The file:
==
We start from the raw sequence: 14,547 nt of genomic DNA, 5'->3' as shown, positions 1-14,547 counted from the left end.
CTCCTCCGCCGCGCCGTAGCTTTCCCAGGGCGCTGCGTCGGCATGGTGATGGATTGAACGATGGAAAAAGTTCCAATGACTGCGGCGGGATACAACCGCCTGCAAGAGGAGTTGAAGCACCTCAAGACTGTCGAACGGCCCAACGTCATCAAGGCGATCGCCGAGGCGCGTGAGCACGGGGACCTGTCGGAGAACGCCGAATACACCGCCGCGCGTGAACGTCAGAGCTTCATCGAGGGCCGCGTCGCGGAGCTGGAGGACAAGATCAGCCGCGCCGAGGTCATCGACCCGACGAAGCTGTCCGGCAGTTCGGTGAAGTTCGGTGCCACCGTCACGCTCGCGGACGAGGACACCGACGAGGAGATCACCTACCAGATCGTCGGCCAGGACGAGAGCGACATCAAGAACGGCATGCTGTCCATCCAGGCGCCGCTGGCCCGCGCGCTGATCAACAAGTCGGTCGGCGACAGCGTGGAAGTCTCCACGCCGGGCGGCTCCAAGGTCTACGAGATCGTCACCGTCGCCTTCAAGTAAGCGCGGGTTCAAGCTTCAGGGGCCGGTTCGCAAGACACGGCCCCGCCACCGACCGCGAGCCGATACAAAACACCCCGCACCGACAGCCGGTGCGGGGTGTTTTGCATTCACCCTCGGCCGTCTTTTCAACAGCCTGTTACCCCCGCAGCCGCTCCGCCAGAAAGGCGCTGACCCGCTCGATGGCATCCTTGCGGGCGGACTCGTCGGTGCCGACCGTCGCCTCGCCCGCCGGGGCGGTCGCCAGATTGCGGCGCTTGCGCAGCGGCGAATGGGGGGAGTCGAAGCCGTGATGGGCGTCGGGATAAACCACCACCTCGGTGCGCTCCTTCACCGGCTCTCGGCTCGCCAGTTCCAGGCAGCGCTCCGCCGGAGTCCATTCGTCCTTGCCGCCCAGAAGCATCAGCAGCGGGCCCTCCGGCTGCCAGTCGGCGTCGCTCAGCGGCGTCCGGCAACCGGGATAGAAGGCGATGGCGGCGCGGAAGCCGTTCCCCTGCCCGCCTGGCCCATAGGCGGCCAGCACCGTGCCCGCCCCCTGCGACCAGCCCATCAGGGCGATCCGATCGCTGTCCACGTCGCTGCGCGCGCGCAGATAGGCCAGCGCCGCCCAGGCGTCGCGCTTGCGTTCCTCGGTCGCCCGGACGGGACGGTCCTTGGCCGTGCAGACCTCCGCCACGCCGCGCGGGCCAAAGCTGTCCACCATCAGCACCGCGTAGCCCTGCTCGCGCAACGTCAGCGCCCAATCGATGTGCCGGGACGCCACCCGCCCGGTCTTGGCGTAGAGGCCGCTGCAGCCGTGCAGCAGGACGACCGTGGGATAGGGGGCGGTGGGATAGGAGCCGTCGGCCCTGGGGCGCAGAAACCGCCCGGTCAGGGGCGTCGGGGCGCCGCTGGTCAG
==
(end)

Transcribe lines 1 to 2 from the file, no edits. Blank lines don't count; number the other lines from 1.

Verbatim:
We start from the raw sequence: 14,547 nt of genomic DNA, 5'->3' as shown, positions 1-14,547 counted from the left end.
CTCCTCCGCCGCGCCGTAGCTTTCCCAGGGCGCTGCGTCGGCATGGTGATGGATTGAACGATGGAAAAAGTTCCAATGACTGCGGCGGGATACAACCGCCTGCAAGAGGAGTTGAAGCACCTCAAGACTGTCGAACGGCCCAACGTCATCAAGGCGATCGCCGAGGCGCGTGAGCACGGGGACCTGTCGGAGAACGCCGAATACACCGCCGCGCGTGAACGTCAGAGCTTCATCGAGGGCCGCGTCGCGGAGCTGGAGGACAAGATCAGCCGCGCCGAGGTCATCGACCCGACGAAGCTGTCCGGCAGTTCGGTGAAGTTCGGTGCCACCGTCACGCTCGCGGACGAGGACACCGACGAGGAGATCACCTACCAGATCGTCGGCCAGGACGAGAGCGACATCAAGAACGGCATGCTGTCCATCCAGGCGCCGCTGGCCCGCGCGCTGATCAACAAGTCGGTCGGCGACAGCGTGGAAGTCTCCACGCCGGGCGGCTCCAAGGTCTACGAGATCGTCACCGTCGCCTTCAAGTAAGCGCGGGTTCAAGCTTCAGGGGCCGGTTCGCAAGACACGGCCCCGCCACCGACCGCGAGCCGATACAAAACACCCCGCACCGACAGCCGGTGCGGGGTGTTTTGCATTCACCCTCGGCCGTCTTTTCAACAGCCTGTTACCCCCGCAGCCGCTCCGCCAGAAAGGCGCTGACCCGCTCGATGGCATCCTTGCGGGCGGACTCGTCGGTGCCGACCGTCGCCTCGCCCGCCGGGGCGGTCGCCAGATTGCGGCGCTTGCGCAGCGGCGAATGGGGGGAGTCGAAGCCGTGATGGGCGTCGGGATAAACCACCACCTCGGTGCGCTCCTTCACCGGCTCTCGGCTCGCCAGTTCCAGGCAGCGCTCCGCCGGAGTCCATTCGTCCTTGCCGCCCAGAAGCATCAGCAGCGGGCCCTCCGGCTGCCAGTCGGCGTCGCTCAGCGGCGTCCGGCAACCGGGATAGAAGGCGATGGCGGCGCGGAAGCCGTTCCCCTGCCCGCCTGGCCCATAGGCGGCCAGCACCGTGCCCGCCCCCTGCGACCAGCCCATCAGGGCGATCCGATCGCTGTCCACGTCGCTGCGCGCGCGCAGATAGGCCAGCGCCGCCCAGGCGTCGCGCTTGCGTTCCTCGGTCGCCCGGACGGGACGGTCCTTGGCCGTGCAGACCTCCGCCACGCCGCGCGGGCCAAAGCTGTCCACCATCAGCACCGCGTAGCCCTGCTCGCGCAACGTCAGCGCCCAATCGATGTGCCGGGACGCCACCCGCCCGGTCTTGGCGTAGAGGCCGCTGCAGCCGTGCAGCAGGACGACCGTGGGATAGGGGGCGGTGGGATAGGAGCCGTCGGCCCTGGGGCGCAGAAACCGCCCGGTCAGGGGCGTCGGGGCGCCGCTGGTCAG